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Aroldis Chapman is reportedly seeking a $100 million deal. OK.

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Patrick Mooney of CSNChicago.com hears from “one plugged-in agent” that Aroldis Chapman is seeking a $100 million contract.

For what it’s worth, the record for a reliever free agent contract was Jonathan Papelbon‘s four-year, $50 million deal with the Phillies in 2011. I appreciate that we just came off of a playoff season when big time relievers made a big difference, but as Chapman’s and Andrew Miller‘s obvious exhaustion in Game 7 of the World Series showed, you can only ride a closer so hard. You’re never going to tick one back up to Goose Gossage-level relief ace usage. Certainly not one that throws 102 m.p.h. anyway. Chapman is elite, but quantity matters when it comes to giving money to free agents, not just quality.

It’s also worth noting that Chapman is not the only game in town. Kenley Jansen and Mark Melancon are two other top-flight closers available as well. And that’s before you get to the fact that the Cubs’ front office has made comments suggesting that they may not be too hung up on bringing back Chapman anyway, taking one deep-pocketed bidder out of the mix.

It’s understandable that Chapman thinks highly enough of himself to be worthy of a paradigm-breaking contract. But $100 million certainly doesn’t seem realistic.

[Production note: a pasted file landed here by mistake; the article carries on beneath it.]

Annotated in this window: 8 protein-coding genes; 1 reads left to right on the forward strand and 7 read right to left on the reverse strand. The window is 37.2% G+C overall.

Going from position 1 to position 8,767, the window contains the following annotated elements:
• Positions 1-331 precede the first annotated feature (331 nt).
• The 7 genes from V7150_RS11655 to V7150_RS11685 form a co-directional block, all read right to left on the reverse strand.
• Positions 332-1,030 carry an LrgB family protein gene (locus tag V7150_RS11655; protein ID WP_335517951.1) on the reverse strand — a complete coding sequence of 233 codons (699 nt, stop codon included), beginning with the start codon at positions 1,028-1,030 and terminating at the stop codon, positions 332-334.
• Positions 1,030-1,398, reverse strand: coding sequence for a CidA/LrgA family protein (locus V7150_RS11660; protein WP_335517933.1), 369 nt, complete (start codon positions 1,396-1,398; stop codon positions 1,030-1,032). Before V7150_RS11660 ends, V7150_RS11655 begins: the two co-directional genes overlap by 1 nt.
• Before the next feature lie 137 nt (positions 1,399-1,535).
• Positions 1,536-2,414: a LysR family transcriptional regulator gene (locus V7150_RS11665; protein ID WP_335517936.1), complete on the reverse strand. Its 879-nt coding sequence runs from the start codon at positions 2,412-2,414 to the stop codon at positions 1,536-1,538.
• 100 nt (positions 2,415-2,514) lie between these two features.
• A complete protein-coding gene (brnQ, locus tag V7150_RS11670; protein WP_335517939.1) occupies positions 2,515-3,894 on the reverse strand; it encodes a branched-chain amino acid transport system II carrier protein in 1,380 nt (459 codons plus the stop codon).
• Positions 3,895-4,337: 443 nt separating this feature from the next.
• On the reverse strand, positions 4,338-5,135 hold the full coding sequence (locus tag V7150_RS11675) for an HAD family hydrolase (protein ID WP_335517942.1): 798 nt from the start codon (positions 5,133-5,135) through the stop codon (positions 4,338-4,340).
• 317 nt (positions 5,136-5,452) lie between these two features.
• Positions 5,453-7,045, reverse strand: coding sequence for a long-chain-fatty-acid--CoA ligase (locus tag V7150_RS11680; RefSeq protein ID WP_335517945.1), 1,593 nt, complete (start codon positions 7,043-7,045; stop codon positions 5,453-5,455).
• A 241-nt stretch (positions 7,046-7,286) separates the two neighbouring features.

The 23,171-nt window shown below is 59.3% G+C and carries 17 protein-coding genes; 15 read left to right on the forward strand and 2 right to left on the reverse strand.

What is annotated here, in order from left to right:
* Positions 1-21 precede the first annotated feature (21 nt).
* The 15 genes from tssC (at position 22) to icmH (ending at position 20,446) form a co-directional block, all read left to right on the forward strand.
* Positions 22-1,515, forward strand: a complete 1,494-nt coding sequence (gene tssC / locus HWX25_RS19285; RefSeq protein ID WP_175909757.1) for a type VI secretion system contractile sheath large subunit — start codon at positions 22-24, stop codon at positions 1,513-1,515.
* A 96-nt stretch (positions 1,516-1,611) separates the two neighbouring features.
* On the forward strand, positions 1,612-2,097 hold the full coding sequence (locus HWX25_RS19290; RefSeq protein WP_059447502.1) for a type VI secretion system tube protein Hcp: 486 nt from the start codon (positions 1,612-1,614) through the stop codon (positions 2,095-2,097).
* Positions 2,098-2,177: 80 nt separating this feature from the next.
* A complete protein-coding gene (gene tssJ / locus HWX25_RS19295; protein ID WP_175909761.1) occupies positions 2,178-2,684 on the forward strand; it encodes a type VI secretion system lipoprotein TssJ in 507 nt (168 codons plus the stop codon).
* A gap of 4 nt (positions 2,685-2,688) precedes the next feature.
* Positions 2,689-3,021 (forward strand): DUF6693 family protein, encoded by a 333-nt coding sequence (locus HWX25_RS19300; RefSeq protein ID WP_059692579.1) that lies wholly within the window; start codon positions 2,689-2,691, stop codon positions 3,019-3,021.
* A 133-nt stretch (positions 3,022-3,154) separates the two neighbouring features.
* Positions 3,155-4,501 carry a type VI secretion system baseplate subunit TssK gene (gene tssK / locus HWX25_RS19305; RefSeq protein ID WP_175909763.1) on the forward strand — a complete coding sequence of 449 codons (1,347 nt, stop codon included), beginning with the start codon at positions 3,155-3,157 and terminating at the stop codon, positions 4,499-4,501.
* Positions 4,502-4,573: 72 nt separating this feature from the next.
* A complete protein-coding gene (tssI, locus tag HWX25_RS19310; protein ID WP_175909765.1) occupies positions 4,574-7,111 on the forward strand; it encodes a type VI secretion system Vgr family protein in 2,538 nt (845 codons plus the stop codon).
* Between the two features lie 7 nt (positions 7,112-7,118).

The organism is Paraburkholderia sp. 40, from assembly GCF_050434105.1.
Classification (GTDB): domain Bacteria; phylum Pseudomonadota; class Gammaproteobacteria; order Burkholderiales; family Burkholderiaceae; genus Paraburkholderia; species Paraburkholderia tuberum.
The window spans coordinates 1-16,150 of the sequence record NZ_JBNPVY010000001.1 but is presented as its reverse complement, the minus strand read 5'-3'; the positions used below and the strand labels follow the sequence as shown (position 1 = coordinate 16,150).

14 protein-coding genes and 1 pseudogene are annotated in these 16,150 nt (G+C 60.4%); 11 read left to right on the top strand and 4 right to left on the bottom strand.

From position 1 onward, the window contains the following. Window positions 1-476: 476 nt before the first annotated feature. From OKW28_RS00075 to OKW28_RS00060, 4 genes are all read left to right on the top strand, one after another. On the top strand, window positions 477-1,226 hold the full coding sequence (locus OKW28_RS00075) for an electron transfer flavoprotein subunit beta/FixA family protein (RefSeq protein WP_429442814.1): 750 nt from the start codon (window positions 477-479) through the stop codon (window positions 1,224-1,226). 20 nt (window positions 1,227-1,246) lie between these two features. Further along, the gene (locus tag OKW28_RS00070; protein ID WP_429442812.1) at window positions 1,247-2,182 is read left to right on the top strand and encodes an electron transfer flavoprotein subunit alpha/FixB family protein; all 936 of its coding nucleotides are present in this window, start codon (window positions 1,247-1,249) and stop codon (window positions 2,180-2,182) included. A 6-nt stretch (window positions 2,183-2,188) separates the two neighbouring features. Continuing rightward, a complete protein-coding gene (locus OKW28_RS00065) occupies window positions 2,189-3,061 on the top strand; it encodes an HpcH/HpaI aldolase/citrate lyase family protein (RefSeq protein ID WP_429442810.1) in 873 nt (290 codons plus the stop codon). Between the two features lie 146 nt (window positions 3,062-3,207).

Indians to activate José Ramírez tomorrow

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Indians slugger José Ramírez broke the hamate bone on his right hand last month and had surgery on August 26 to repair it. At the time he was given the same schedule most hamate bone surgery recipients get: 5-7 weeks if all goes well. Apparently all has gone better-than-well for Ramírez, however, because the Indians are going to activate him tomorrow.

That’s good news for the Indians, who are in a dead heat with the Tampa Bay Rays for the AL’s second Wild Card with six games to go.

Ramírez, like his team, started the season slowly, but he had turned things on in July and August to help fuel Cleveland’s surge into playoff contention. He hit .320/.340/.680 with nine homers and 25 driven in in July and was hitting .321/.372/.705 with six homers and 20 driven in August when he went down. Basically, he had been a better version of the Ramírez who won the Silver Slugger Award and came in third in the MVP balloting in 2018, at least for those two months.

It’ll be interesting to see how rusty he is or if the surgery has sapped his power or bat speed. We’ll only have six games in which to see it, though.